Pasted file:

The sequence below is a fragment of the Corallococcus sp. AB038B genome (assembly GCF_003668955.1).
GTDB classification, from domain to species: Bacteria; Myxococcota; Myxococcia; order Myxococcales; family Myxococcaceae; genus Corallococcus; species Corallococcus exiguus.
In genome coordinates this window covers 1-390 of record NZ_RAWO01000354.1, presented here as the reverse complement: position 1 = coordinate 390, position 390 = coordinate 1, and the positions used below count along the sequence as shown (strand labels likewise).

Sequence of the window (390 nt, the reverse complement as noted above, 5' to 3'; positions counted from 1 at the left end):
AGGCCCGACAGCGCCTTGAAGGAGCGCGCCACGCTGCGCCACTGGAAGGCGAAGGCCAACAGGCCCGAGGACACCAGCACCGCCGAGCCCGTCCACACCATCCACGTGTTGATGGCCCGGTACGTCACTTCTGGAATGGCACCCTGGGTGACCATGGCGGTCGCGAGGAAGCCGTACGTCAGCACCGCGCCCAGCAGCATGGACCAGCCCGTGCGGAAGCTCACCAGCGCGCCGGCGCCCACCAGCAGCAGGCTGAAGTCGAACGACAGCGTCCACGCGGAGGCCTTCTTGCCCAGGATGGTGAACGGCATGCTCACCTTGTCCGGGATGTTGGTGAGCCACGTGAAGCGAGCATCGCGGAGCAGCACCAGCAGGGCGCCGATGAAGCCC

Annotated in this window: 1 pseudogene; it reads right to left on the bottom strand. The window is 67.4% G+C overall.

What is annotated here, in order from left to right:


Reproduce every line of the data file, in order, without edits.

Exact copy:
The sequence below is a fragment of the Corallococcus sp. AB038B genome (assembly GCF_003668955.1).
GTDB classification, from domain to species: Bacteria; Myxococcota; Myxococcia; order Myxococcales; family Myxococcaceae; genus Corallococcus; species Corallococcus exiguus.
In genome coordinates this window covers 1-390 of record NZ_RAWO01000354.1, presented here as the reverse complement: position 1 = coordinate 390, position 390 = coordinate 1, and the positions used below count along the sequence as shown (strand labels likewise).

Sequence of the window (390 nt, the reverse complement as noted above, 5' to 3'; positions counted from 1 at the left end):
AGGCCCGACAGCGCCTTGAAGGAGCGCGCCACGCTGCGCCACTGGAAGGCGAAGGCCAACAGGCCCGAGGACACCAGCACCGCCGAGCCCGTCCACACCATCCACGTGTTGATGGCCCGGTACGTCACTTCTGGAATGGCACCCTGGGTGACCATGGCGGTCGCGAGGAAGCCGTACGTCAGCACCGCGCCCAGCAGCATGGACCAGCCCGTGCGGAAGCTCACCAGCGCGCCGGCGCCCACCAGCAGCAGGCTGAAGTCGAACGACAGCGTCCACGCGGAGGCCTTCTTGCCCAGGATGGTGAACGGCATGCTCACCTTGTCCGGGATGTTGGTGAGCCACGTGAAGCGAGCATCGCGGAGCAGCACCAGCAGGGCGCCGATGAAGCCC

Annotated in this window: 1 pseudogene; it reads right to left on the bottom strand. The window is 67.4% G+C overall.

What is annotated here, in order from left to right: